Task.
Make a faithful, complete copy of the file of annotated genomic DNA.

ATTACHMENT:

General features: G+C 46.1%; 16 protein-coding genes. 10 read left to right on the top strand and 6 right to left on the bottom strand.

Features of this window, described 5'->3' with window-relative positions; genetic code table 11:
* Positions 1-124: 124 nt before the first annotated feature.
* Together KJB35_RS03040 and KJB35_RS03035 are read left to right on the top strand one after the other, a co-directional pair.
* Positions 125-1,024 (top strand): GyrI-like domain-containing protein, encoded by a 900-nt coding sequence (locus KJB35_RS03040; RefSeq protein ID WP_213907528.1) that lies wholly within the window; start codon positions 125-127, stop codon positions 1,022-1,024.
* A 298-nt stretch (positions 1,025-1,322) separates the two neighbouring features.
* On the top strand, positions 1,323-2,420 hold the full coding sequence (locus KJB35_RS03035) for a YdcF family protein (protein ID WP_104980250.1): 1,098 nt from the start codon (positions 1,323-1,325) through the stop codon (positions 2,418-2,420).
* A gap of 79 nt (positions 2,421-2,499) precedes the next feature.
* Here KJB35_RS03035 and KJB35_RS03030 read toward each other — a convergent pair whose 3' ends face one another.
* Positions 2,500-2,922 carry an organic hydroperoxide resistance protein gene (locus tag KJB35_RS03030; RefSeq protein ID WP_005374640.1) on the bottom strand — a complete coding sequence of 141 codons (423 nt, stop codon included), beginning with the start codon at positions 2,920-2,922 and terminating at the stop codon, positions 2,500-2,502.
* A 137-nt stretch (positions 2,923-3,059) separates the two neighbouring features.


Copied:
General features: G+C 46.1%; 16 protein-coding genes. 10 read left to right on the top strand and 6 right to left on the bottom strand.

Features of this window, described 5'->3' with window-relative positions; genetic code table 11:
* Positions 1-124: 124 nt before the first annotated feature.
* Together KJB35_RS03040 and KJB35_RS03035 are read left to right on the top strand one after the other, a co-directional pair.
* Positions 125-1,024 (top strand): GyrI-like domain-containing protein, encoded by a 900-nt coding sequence (locus KJB35_RS03040; RefSeq protein ID WP_213907528.1) that lies wholly within the window; start codon positions 125-127, stop codon positions 1,022-1,024.
* A 298-nt stretch (positions 1,025-1,322) separates the two neighbouring features.
* On the top strand, positions 1,323-2,420 hold the full coding sequence (locus KJB35_RS03035) for a YdcF family protein (protein ID WP_104980250.1): 1,098 nt from the start codon (positions 1,323-1,325) through the stop codon (positions 2,418-2,420).
* A gap of 79 nt (positions 2,421-2,499) precedes the next feature.
* Here KJB35_RS03035 and KJB35_RS03030 read toward each other — a convergent pair whose 3' ends face one another.
* Positions 2,500-2,922 carry an organic hydroperoxide resistance protein gene (locus tag KJB35_RS03030; RefSeq protein ID WP_005374640.1) on the bottom strand — a complete coding sequence of 141 codons (423 nt, stop codon included), beginning with the start codon at positions 2,920-2,922 and terminating at the stop codon, positions 2,500-2,502.
* A 137-nt stretch (positions 2,923-3,059) separates the two neighbouring features.